No person shall be deprived of his life or personal liberty except according to procedure established by law.~Article 21
The right to life is certainly the most fundamental of all human rights. Life is necessary for the enjoyment of all other rights. Indeed, other rights seek to improve the quality of life and dignity of individuals. To put it another way, other rights have the goal of making life better.
Hobbes placed a premium on self-preservation, and one of the reasons he gives for the establishment of the state, moving away from the state of nature, was self-preservation. Hobbes leviathan was tasked with many duties, one of which was the defence of the right to life. When it comes to grasping the concept of life, it's no longer enough to just exist and breathe. A great deal of substance has been added to the concept of living, and now the emphasis is on leading a life that is both dignified and meaningful.
The Road leading to the broader understanding
A.K. Gopalan vs. the State of Madras, 1951 The Supreme court has taken a narrow interpretation of Article 21 in this case. The court ruled that Article 21 protects only against arbitrary executive action, not arbitrary legislative activity. This indicates that a law can be used by the state to take away a person's rights under Article 21.
After overruling its decision in the Gopalan Case, the Supreme Court of India interpreted Article 21 more broadly in the Maneka Gandhi vs. UOI, 1978 case. It ruled that the right to life and personal liberty of a person can be deprived by law on the condition that the procedure prescribed by that law is reasonable, fair, and just. Further, it clarified that the right to life does not merely mean animal existence. It held that all those aspects of life which go to make a man’s life meaningful, complete, and worth living will be included in this.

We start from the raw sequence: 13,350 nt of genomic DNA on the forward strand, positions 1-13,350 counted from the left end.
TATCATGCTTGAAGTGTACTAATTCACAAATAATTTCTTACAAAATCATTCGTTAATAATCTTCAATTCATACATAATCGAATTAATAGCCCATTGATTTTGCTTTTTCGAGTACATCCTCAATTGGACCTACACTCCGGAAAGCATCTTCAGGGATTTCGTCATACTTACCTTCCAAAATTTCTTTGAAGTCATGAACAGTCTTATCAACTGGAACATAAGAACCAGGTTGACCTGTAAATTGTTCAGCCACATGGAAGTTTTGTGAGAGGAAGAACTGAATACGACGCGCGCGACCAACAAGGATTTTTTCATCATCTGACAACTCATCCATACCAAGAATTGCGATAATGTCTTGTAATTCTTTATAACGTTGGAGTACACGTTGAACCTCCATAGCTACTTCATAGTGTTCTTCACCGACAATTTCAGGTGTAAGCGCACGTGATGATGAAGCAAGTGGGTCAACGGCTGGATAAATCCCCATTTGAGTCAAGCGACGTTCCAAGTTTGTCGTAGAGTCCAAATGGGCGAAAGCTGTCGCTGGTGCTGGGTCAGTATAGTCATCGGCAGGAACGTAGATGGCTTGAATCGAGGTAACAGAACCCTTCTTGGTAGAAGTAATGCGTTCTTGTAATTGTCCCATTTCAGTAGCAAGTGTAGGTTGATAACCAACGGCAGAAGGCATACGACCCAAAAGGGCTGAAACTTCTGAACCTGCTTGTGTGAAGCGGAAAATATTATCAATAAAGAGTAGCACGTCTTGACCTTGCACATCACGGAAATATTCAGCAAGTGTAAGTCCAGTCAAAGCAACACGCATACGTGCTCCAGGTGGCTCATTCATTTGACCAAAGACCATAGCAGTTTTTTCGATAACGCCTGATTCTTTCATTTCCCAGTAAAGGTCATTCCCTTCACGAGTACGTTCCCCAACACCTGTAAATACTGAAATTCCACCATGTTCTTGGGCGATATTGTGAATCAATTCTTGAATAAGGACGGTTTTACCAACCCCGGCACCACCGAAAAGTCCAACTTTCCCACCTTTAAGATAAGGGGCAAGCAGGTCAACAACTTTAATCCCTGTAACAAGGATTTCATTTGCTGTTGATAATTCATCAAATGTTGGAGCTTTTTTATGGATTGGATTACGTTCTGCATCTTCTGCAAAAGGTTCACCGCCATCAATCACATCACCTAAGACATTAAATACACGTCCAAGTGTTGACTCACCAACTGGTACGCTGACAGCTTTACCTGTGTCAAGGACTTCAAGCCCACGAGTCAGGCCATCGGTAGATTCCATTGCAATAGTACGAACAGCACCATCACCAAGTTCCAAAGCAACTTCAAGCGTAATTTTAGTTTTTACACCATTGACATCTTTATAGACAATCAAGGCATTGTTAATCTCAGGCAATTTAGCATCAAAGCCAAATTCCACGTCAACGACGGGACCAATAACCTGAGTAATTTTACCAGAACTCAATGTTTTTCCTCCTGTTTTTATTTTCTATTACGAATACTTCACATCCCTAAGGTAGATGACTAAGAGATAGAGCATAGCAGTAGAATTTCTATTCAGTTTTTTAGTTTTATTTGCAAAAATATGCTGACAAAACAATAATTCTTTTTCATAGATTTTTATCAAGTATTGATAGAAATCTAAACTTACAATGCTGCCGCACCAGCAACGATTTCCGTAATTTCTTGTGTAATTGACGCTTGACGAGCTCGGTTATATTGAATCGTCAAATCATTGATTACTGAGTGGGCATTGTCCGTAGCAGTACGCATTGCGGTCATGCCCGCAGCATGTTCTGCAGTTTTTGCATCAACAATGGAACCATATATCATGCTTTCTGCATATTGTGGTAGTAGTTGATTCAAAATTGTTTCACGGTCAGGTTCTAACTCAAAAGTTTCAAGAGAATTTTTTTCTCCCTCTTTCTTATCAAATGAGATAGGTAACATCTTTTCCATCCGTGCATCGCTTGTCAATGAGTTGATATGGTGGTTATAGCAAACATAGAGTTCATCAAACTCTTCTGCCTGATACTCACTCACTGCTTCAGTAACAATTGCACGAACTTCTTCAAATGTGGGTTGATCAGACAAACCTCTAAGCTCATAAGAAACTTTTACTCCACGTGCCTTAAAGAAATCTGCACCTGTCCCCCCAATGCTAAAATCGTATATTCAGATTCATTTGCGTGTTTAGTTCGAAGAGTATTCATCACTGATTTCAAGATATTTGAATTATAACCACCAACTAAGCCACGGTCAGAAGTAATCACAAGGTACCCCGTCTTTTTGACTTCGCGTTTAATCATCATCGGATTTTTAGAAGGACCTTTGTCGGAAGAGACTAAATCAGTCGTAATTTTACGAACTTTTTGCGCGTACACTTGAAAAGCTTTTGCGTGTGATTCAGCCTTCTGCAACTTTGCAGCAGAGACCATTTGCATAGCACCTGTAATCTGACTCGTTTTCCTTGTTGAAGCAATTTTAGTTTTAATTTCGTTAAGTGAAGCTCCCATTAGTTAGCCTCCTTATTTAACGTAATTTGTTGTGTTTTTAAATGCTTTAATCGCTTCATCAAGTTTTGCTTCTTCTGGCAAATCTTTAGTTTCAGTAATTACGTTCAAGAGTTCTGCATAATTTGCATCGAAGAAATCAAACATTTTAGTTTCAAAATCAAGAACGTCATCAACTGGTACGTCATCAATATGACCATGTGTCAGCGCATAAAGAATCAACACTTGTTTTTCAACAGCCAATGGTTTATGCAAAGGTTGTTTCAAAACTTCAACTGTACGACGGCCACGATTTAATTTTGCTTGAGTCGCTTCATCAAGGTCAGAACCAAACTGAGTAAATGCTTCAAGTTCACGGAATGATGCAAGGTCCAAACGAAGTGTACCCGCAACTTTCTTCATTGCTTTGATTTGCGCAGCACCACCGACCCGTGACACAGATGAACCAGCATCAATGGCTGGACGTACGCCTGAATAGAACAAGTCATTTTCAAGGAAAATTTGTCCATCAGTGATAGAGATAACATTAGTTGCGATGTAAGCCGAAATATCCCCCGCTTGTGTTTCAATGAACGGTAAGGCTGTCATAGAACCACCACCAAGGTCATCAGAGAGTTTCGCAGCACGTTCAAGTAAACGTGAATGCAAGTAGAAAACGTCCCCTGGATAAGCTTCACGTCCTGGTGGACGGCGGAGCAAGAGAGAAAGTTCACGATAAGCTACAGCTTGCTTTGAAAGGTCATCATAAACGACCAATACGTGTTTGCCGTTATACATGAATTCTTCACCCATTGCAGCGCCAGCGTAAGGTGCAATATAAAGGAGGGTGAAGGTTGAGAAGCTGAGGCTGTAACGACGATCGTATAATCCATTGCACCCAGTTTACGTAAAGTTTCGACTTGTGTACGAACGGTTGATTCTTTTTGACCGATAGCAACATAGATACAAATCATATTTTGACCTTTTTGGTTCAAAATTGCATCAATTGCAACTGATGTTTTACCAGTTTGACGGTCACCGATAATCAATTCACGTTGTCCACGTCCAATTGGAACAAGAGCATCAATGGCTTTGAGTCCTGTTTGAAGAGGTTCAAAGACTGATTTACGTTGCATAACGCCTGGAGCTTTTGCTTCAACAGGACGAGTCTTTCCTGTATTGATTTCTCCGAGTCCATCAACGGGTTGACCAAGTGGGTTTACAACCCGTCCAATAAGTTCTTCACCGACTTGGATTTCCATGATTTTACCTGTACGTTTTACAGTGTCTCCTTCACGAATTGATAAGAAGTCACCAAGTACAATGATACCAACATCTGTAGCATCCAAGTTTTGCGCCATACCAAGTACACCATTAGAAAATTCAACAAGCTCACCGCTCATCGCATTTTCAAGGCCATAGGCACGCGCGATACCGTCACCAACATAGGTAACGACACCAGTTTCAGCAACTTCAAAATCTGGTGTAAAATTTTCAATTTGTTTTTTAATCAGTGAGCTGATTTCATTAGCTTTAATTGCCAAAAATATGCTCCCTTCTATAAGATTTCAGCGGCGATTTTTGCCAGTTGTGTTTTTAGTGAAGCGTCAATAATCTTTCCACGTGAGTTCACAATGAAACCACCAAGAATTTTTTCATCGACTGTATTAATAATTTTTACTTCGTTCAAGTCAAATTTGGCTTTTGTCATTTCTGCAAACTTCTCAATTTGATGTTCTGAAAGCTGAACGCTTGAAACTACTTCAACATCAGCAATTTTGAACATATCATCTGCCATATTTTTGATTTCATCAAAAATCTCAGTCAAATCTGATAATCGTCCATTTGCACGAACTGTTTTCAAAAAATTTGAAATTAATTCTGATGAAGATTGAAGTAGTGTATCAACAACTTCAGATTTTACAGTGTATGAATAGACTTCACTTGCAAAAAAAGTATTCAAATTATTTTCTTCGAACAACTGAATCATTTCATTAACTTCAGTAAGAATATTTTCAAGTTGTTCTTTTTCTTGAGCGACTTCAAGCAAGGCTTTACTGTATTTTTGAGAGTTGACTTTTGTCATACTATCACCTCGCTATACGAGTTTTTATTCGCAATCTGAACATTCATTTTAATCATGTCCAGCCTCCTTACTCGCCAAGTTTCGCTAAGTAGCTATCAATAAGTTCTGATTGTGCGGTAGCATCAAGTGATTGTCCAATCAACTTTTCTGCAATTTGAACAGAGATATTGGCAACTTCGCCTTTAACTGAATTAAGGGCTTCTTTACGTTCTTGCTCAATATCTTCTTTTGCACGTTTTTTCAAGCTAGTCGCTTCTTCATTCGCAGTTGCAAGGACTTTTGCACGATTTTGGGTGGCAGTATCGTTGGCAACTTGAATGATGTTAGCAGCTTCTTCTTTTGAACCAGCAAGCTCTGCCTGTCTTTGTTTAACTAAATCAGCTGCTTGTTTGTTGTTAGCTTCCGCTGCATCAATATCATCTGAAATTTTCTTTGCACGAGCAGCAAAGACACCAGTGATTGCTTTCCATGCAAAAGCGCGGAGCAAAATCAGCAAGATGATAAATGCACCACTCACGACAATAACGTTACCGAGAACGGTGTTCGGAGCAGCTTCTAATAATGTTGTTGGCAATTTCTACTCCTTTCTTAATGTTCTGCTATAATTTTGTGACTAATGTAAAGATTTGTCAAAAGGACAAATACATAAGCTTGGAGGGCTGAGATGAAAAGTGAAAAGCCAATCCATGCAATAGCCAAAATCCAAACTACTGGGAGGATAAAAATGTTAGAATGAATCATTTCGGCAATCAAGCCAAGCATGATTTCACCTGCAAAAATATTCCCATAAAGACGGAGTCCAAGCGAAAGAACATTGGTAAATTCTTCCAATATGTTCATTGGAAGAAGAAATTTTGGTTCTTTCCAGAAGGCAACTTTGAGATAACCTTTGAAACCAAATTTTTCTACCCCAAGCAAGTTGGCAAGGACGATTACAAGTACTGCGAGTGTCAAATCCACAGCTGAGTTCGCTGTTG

The due process of law doctrine examines not only whether a law exists to deprive a person of his or her life and personal liberty, but also whether the law is fair, just, and not arbitrary. If the SC determines that a law is unjust, it will declare it null and void. This doctrine ensures that individual rights are treated more fairly.
Article 21 encompasses a variety of facets that have evolved through time to incorporate several rights deemed necessary. The Supreme Court has repeatedly expanded article 21 to include rights necessary for living a life worth living. It is all-inclusive, incorporating the concepts of equality, justice, liberty, socioeconomic necessities, and health, as well as environmental concerns.
Right to live with human dignity.
Right to a decent environment including pollution-free water and air and protection against hazardous industries.
Right to livelihood.
Right to privacy.
Right to shelter.
Right to health.
Right to free education up to 14 years of age.
Right to free legal aid.
Right against solitary confinement.
Right to a speedy trial.
Right against handcuffing
Right against inhuman treatment.
Right against delayed execution.
Right to travel abroad.
Right against bonded labour.
Right against custodial harassment.
Right to emergency medical aid.
Right to timely medical treatment in a government hospital.
Right not to be driven out of a state.
Right to a fair trial.
Right of a prisoner to have necessities of life.
Right of women to be treated with decency and dignity
Right against public hanging.
Right to hearing.
Right to information.
Right to reputation.
Right of appeal from a judgment of conviction
Right to social security and protection of the family
Right to social and economic justice and empowerment
Right against bar fetters
Right to appropriate life insurance policy
Right to sleep
Right to freedom from noise pollution
Right to electricity
Indian Constitution is a living document that adapts and evolves with changing times, it has been instrumental in fulfilling the aspirations of the Constitution framers and has been successfully serving the needs of the society and its people.